A “technical” recession is already in the books with two consecutive quarters of negative GDP prints, but perhaps because it happened so quickly, it still doesn’t “feel” like a recession to most people. Our Recession Dashboard is designed to gauge the likelihood of a “real” recession, not just a technical one. The key differences between a real and technical recession include loss of income and/or jobs, lower ability and propensity to spend, significant reduction in wealth, and access to credit. In other words, all the things that we can actually “feel.”
Since our June update of this dashboard, most recession indicators have continued to deteriorate. Two more signals turned Red (high recession risk): The S&P 500 entered a bear market and M2 growth sank further. Additionally, two gauges changed from Green (low risk) to Yellow (medium risk), including the Conference Board Leading Indicators and Housing Starts (which reflects the adverse impact of the tightening cycle on the housing market). Overall, there are now 4 Red, 5 Yellow, and 2 Green lights (Table 1). Our interpretation is that a real recession is more likely than not in the next 12 months.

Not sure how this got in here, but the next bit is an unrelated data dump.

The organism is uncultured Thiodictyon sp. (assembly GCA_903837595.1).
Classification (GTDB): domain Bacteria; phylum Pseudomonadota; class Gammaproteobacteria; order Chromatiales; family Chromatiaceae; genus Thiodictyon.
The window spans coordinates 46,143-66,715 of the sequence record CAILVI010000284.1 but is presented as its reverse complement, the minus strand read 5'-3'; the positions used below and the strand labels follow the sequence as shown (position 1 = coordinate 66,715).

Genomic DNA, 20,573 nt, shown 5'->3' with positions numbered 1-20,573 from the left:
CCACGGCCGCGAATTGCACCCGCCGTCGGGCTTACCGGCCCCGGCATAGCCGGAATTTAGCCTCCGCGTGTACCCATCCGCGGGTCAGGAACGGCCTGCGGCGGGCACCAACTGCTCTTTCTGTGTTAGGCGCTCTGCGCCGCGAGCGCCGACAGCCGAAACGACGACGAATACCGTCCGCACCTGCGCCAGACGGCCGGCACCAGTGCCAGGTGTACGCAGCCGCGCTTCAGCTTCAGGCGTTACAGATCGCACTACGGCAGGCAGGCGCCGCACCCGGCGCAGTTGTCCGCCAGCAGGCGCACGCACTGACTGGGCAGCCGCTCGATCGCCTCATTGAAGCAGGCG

Chart 1 shows M2 growth in a precipitous drop. Both the level and the direction of this liquidity measure are already worse than those observed before most recessions in the past. The Conference Board Leading Economic Indicators continued to turn lower (Chart 2) and, based on the similarity between the current trajectory and those preceding prior recessions, we are perhaps being generous in giving that indicator a Yellow light. Given the stagflation backdrop, the Fed’s tightening cycle is very likely to end in a recession—and recession concerns are going to outweigh inflation worries going forward